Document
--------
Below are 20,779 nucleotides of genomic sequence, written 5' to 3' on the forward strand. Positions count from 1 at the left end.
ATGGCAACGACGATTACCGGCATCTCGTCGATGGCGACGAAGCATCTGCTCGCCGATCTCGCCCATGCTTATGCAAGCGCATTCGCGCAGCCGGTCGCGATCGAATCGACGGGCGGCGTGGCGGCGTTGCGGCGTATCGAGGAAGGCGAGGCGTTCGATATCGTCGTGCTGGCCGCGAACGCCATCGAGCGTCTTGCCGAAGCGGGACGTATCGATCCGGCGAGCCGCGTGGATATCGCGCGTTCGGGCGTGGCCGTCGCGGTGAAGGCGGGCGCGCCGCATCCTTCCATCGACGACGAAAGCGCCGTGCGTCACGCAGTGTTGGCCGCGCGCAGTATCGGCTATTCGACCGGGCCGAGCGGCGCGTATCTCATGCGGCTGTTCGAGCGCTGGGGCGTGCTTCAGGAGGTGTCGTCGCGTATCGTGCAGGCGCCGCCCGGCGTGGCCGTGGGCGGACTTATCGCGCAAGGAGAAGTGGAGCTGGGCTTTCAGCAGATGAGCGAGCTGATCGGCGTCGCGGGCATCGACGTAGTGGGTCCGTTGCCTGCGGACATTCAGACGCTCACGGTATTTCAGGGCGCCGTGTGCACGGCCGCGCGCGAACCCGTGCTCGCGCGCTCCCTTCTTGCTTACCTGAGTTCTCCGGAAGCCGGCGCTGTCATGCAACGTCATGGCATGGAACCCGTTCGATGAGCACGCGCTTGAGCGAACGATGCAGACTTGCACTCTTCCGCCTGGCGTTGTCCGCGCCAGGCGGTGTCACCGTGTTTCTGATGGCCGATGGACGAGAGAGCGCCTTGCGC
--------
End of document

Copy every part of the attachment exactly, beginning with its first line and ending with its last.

Below are 20,779 nucleotides of genomic sequence, written 5' to 3' on the forward strand. Positions count from 1 at the left end.
ATGGCAACGACGATTACCGGCATCTCGTCGATGGCGACGAAGCATCTGCTCGCCGATCTCGCCCATGCTTATGCAAGCGCATTCGCGCAGCCGGTCGCGATCGAATCGACGGGCGGCGTGGCGGCGTTGCGGCGTATCGAGGAAGGCGAGGCGTTCGATATCGTCGTGCTGGCCGCGAACGCCATCGAGCGTCTTGCCGAAGCGGGACGTATCGATCCGGCGAGCCGCGTGGATATCGCGCGTTCGGGCGTGGCCGTCGCGGTGAAGGCGGGCGCGCCGCATCCTTCCATCGACGACGAAAGCGCCGTGCGTCACGCAGTGTTGGCCGCGCGCAGTATCGGCTATTCGACCGGGCCGAGCGGCGCGTATCTCATGCGGCTGTTCGAGCGCTGGGGCGTGCTTCAGGAGGTGTCGTCGCGTATCGTGCAGGCGCCGCCCGGCGTGGCCGTGGGCGGACTTATCGCGCAAGGAGAAGTGGAGCTGGGCTTTCAGCAGATGAGCGAGCTGATCGGCGTCGCGGGCATCGACGTAGTGGGTCCGTTGCCTGCGGACATTCAGACGCTCACGGTATTTCAGGGCGCCGTGTGCACGGCCGCGCGCGAACCCGTGCTCGCGCGCTCCCTTCTTGCTTACCTGAGTTCTCCGGAAGCCGGCGCTGTCATGCAACGTCATGGCATGGAACCCGTTCGATGAGCACGCGCTTGAGCGAACGATGCAGACTTGCACTCTTCCGCCTGGCGTTGTCCGCGCCAGGCGGTGTCACCGTGTTTCTGATGGCCGATGGACGAGAGAGCGCCTTGCGC